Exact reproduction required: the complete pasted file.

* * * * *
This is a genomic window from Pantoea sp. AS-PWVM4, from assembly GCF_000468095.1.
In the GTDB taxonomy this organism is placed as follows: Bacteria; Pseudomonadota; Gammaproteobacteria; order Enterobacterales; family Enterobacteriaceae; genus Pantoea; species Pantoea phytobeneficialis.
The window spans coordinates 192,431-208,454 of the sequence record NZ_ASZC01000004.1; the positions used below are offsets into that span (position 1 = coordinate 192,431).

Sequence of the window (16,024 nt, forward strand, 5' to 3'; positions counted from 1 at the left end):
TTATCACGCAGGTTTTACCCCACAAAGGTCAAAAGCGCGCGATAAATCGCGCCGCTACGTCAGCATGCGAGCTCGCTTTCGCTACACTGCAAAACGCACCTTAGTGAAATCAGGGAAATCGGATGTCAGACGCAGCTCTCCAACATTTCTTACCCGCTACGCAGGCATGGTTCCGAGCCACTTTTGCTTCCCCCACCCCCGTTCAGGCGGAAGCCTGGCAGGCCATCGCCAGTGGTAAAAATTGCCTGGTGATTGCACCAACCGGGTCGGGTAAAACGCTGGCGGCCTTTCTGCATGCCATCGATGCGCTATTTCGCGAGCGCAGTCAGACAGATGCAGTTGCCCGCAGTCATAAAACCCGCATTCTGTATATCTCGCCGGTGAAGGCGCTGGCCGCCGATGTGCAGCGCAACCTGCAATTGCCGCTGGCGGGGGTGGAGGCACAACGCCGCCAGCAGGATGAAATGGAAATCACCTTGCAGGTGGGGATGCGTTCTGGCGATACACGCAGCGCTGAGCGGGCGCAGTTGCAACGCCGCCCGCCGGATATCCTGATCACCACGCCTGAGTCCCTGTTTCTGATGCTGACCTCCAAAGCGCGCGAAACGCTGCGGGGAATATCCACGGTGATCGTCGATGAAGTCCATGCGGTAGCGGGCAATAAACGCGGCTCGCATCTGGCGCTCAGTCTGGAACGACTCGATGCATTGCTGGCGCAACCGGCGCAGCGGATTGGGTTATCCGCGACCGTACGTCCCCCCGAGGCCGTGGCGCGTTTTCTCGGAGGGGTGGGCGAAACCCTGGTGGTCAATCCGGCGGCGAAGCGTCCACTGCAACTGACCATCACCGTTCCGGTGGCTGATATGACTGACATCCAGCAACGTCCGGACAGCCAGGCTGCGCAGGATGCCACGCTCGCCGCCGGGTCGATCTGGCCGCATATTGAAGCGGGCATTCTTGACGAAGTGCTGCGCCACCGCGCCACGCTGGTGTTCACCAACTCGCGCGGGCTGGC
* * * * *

This is a genomic window from Pantoea sp. AS-PWVM4, from assembly GCF_000468095.1.
In the GTDB taxonomy this organism is placed as follows: Bacteria; Pseudomonadota; Gammaproteobacteria; order Enterobacterales; family Enterobacteriaceae; genus Pantoea; species Pantoea phytobeneficialis.
The window spans coordinates 192,431-208,454 of the sequence record NZ_ASZC01000004.1; the positions used below are offsets into that span (position 1 = coordinate 192,431).

Sequence of the window (16,024 nt, forward strand, 5' to 3'; positions counted from 1 at the left end):
TTATCACGCAGGTTTTACCCCACAAAGGTCAAAAGCGCGCGATAAATCGCGCCGCTACGTCAGCATGCGAGCTCGCTTTCGCTACACTGCAAAACGCACCTTAGTGAAATCAGGGAAATCGGATGTCAGACGCAGCTCTCCAACATTTCTTACCCGCTACGCAGGCATGGTTCCGAGCCACTTTTGCTTCCCCCACCCCCGTTCAGGCGGAAGCCTGGCAGGCCATCGCCAGTGGTAAAAATTGCCTGGTGATTGCACCAACCGGGTCGGGTAAAACGCTGGCGGCCTTTCTGCATGCCATCGATGCGCTATTTCGCGAGCGCAGTCAGACAGATGCAGTTGCCCGCAGTCATAAAACCCGCATTCTGTATATCTCGCCGGTGAAGGCGCTGGCCGCCGATGTGCAGCGCAACCTGCAATTGCCGCTGGCGGGGGTGGAGGCACAACGCCGCCAGCAGGATGAAATGGAAATCACCTTGCAGGTGGGGATGCGTTCTGGCGATACACGCAGCGCTGAGCGGGCGCAGTTGCAACGCCGCCCGCCGGATATCCTGATCACCACGCCTGAGTCCCTGTTTCTGATGCTGACCTCCAAAGCGCGCGAAACGCTGCGGGGAATATCCACGGTGATCGTCGATGAAGTCCATGCGGTAGCGGGCAATAAACGCGGCTCGCATCTGGCGCTCAGTCTGGAACGACTCGATGCATTGCTGGCGCAACCGGCGCAGCGGATTGGGTTATCCGCGACCGTACGTCCCCCCGAGGCCGTGGCGCGTTTTCTCGGAGGGGTGGGCGAAACCCTGGTGGTCAATCCGGCGGCGAAGCGTCCACTGCAACTGACCATCACCGTTCCGGTGGCTGATATGACTGACATCCAGCAACGTCCGGACAGCCAGGCTGCGCAGGATGCCACGCTCGCCGCCGGGTCGATCTGGCCGCATATTGAAGCGGGCATTCTTGACGAAGTGCTGCGCCACCGCGCCACGCTGGTGTTCACCAACTCGCGCGGGCTGGC